DnaJ heat shock protein family (Hsp40) member C19
The DNAJC19 gene provides instructions for producing a protein found in structures called mitochondria, which are the energy-producing centers of cells. While the exact function of the DNAJC19 protein is unclear, researchers believe that it helps transport other proteins into and out of mitochondria. The DNAJC19 protein may also assist in the proper assembly and disassembly of certain proteins.
At least two mutations in the DNAJC19 gene have been found to cause dilated cardiomyopathy with ataxia (DCMA) syndrome. This condition is characterized by heart problems, movement difficulties, slow growth, genital abnormalities in males, and other features affecting multiple body systems. DNAJC19 gene mutations lead to the production of an abnormally shortened protein that likely has impaired function. In the Dariusleut Hutterite population of Canada, where DCMA syndrome is most frequently seen, the condition results from a mutation (written as IVS3-1G>C) that causes a disruption in the way the gene's instructions are used to make the DNAJC19 protein, resulting in deletion of part of the protein.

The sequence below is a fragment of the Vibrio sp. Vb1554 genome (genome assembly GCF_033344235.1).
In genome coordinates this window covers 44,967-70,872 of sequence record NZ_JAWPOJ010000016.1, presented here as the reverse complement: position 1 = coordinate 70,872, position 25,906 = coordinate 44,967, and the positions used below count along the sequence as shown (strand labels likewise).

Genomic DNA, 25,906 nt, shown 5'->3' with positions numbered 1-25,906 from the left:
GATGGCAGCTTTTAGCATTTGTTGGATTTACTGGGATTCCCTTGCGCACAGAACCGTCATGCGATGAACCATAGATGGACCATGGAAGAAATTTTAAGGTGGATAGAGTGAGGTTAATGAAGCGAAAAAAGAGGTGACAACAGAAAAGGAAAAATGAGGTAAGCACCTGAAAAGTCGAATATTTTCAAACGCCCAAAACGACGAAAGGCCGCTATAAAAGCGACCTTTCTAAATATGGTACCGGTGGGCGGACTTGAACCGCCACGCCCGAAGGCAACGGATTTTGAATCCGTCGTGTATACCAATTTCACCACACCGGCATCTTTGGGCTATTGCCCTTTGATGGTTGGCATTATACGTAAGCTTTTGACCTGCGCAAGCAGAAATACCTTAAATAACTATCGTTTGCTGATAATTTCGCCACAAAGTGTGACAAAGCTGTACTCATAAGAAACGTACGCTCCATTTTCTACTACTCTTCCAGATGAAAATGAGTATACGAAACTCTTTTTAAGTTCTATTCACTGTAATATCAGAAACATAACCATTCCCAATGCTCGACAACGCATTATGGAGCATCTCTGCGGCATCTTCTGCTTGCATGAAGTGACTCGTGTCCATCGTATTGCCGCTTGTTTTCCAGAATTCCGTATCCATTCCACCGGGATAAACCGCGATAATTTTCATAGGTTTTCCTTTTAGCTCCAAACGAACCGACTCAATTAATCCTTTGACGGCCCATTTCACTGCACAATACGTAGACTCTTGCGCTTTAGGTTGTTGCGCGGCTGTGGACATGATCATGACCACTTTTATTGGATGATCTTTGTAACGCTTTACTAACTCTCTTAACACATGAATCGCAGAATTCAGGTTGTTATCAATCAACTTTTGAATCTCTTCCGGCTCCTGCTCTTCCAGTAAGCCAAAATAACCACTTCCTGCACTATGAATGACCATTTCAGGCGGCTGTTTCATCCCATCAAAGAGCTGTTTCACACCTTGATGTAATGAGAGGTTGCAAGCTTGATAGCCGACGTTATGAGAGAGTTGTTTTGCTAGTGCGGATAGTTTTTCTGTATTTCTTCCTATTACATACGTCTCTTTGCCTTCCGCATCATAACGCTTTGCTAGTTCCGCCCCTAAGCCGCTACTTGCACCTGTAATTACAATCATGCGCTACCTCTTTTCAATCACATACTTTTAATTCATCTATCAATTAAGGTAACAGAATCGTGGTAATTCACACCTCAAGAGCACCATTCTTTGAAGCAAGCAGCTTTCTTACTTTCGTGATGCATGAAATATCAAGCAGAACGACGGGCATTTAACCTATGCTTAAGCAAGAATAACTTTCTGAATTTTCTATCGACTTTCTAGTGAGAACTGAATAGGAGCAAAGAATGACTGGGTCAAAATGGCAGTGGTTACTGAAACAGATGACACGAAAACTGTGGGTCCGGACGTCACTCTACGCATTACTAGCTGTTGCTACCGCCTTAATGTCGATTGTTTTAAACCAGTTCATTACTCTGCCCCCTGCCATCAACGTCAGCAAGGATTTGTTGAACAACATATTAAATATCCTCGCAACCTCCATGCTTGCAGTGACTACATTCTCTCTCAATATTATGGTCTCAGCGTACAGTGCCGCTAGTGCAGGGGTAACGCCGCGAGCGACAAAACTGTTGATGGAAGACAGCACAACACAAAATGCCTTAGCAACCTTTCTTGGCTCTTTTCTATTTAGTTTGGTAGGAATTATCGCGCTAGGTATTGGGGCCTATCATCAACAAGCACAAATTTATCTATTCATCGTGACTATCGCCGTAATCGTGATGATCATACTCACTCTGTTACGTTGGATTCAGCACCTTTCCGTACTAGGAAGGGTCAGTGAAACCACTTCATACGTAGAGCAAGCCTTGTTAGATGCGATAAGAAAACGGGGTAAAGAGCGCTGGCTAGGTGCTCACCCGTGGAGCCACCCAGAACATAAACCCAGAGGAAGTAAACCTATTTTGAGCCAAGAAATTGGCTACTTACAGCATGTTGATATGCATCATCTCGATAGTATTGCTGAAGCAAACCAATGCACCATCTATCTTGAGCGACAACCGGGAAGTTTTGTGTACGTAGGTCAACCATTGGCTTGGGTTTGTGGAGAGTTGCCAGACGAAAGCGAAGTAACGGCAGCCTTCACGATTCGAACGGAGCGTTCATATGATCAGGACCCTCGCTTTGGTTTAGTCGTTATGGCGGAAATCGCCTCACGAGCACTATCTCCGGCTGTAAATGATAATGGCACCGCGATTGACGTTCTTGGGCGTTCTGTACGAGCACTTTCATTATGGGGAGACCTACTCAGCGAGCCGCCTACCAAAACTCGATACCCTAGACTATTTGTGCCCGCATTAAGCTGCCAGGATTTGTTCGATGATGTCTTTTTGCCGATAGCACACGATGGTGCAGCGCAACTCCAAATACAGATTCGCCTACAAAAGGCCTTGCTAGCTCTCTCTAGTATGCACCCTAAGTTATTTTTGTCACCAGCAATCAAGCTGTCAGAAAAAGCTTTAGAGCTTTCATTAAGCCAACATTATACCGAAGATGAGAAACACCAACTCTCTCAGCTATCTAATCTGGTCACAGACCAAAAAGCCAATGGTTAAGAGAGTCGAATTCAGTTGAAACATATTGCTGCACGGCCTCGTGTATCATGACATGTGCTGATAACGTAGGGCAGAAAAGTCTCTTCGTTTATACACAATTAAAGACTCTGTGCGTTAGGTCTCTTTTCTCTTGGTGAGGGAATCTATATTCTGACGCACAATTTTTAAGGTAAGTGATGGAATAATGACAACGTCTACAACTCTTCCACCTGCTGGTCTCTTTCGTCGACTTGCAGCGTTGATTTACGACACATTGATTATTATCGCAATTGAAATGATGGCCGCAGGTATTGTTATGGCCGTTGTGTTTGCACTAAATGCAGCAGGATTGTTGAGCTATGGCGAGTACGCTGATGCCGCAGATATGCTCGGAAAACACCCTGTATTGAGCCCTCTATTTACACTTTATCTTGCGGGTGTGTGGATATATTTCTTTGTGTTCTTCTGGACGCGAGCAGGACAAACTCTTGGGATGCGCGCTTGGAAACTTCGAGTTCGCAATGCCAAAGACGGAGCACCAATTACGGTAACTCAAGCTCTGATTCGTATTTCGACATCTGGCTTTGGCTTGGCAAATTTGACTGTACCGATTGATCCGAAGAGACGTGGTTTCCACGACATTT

Researchers speculate that a lack of functional DNAJC19 protein alters the transport of proteins into and out of the mitochondria. When too many or too few proteins move in and out of the mitochondria, energy production and mitochondrial survival can be reduced. Tissues that have high energy demands, such as the heart and the brain, are especially susceptible to decreases in cellular energy production. This loss of cellular energy likely damages these and other tissues, leading to heart problems, movement difficulties, and other features of DCMA syndrome.
- DnaJ (Hsp40) homolog, subfamily C, member 19
- homolog of yeast TIM14
- mitochondrial import inner membrane translocase subunit TIM 14
- translocase of the inner mitochondrial membrane 14